Creating the Photograph: Lindsay Adler’s “Golden Goddess”


Creating the Photograph is an original series where we interview photographers about a photo that they shot and how it was achieved. The results are some knowledge passed on to you. Want to be featured? Email chrisgampat[at]thephoblographer[dot]com

Photographer Lindsay Adler needs no introduction–she’s an in demand fashion photographer, a social media maven, and an instructor. Based in NYC, Lindsay Adler travels a lot for her job and will be at WPPI 2014 giving classes about her craft and teaching folks tricks and tips on how to improve their workflow. But as a bit of a teaser, we talked to her about how she created one of her favorite photos: the Golden Goddess.

Here’s her story. But also be sure to check out her class on How to Flatter Anyone, No Really Anyone and other seminars.

The Concept

I was invited to photograph some of the pieces of the incredible avant grade jewelry designer Laurel Luxe. I had photographed her pieces several times before, but this series of editorial images would accompany a feature on her art and work for a prestigious publication. Laurel creates a wide range of interesting metallic body pieces from headdresses to body cages, to dresses made of metal linked chains. After seeing clips from her most recent runway show, I decided to create a series of images themed “golden goddess”. I would feature her gold pieces and the theme would be powerful, elegant, and gold.

I began looking online for inspiration and found several golden themed shoots where the subjects appeared actually painted gold with a golden paint or shimmer. I decided that I wanted a similar effect, but likely painting the subject wouldn’t be necessary. Instead, I asked my makeup artist to use baby oil and other substances to make the skin shimmer and placed my stunning model in front of a silver shiny poster board.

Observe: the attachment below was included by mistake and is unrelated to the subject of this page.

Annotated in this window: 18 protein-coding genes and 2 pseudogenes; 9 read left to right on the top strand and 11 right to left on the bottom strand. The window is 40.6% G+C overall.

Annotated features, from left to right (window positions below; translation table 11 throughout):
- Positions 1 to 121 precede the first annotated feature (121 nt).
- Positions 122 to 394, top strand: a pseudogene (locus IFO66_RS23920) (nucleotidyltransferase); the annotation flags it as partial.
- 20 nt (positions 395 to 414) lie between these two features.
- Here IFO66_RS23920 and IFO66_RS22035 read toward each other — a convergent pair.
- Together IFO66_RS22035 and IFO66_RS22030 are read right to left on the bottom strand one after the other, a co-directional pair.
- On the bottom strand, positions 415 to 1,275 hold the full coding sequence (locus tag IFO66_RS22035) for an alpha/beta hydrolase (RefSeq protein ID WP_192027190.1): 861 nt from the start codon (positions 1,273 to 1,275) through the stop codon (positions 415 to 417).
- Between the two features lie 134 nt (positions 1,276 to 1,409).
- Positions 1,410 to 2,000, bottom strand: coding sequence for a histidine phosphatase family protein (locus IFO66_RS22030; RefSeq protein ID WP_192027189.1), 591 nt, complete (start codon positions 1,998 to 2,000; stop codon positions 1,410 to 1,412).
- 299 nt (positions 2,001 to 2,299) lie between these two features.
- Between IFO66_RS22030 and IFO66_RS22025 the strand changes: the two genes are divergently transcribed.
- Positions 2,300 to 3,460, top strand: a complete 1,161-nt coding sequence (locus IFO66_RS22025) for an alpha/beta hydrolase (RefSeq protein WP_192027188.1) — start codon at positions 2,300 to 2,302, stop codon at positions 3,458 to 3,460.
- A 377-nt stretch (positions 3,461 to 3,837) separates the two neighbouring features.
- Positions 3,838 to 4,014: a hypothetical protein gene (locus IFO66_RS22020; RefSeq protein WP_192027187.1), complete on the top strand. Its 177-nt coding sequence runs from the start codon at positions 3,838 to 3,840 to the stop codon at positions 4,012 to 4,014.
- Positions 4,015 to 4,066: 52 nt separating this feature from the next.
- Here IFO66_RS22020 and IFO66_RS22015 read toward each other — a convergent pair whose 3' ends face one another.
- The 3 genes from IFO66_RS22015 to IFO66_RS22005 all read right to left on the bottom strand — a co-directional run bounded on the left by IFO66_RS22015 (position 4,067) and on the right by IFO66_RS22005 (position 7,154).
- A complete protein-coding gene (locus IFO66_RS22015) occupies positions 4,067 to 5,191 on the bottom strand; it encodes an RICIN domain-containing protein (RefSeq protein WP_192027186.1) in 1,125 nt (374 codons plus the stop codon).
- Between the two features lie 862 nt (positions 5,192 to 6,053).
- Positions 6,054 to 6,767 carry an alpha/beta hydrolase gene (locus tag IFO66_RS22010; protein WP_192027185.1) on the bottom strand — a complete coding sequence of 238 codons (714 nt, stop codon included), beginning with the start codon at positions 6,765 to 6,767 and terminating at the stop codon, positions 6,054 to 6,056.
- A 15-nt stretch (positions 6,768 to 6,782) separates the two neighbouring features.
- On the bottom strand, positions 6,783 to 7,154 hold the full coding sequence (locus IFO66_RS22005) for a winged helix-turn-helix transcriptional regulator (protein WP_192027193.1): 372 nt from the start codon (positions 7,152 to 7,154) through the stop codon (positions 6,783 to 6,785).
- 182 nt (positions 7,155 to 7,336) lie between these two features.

The Gear


Camera: Canon 5D Mark III

Lens: Sigma 24-70mm 2.8

Broncolor Senso Kit with their white beauty dish

The Shoot

Golden Goddess Editorial for Idol Magazine from Lindsay Adler on Vimeo.

I had gone to a local craft shop and purchased 4×8 ft foam core, spray adhesive and several pieces of silver poster board. By attaching the metallic poster board to the foam core, I was able to create a surreal metallic environment that I could transform to gold in Photoshop. I knew that the seams from the poster board would need to be removed in Photoshop, but this was a GREAT option considering the entire set cost me less than $100.

Knowing I could tweak my color to help simulate a glowing gold effect, I lit the model with a single beauty dish. I used the Broncolor Senso Kit with their white beauty dish to illuminate the face and body.

A fashion shoot truly is about creative collaboration and my vision is not realized without the work of several individuals. Thankfully I was able to reach out to my usual stellar creative team to help me truly express the vision of Golden Goddess. Lisa Smith Craig styled the shoot, pulling together different golden elements to make the regale and stunning looks I was seeking. Griselle Rosario used her creativity and impeccable eye to give the model the makeup looks required for my vision.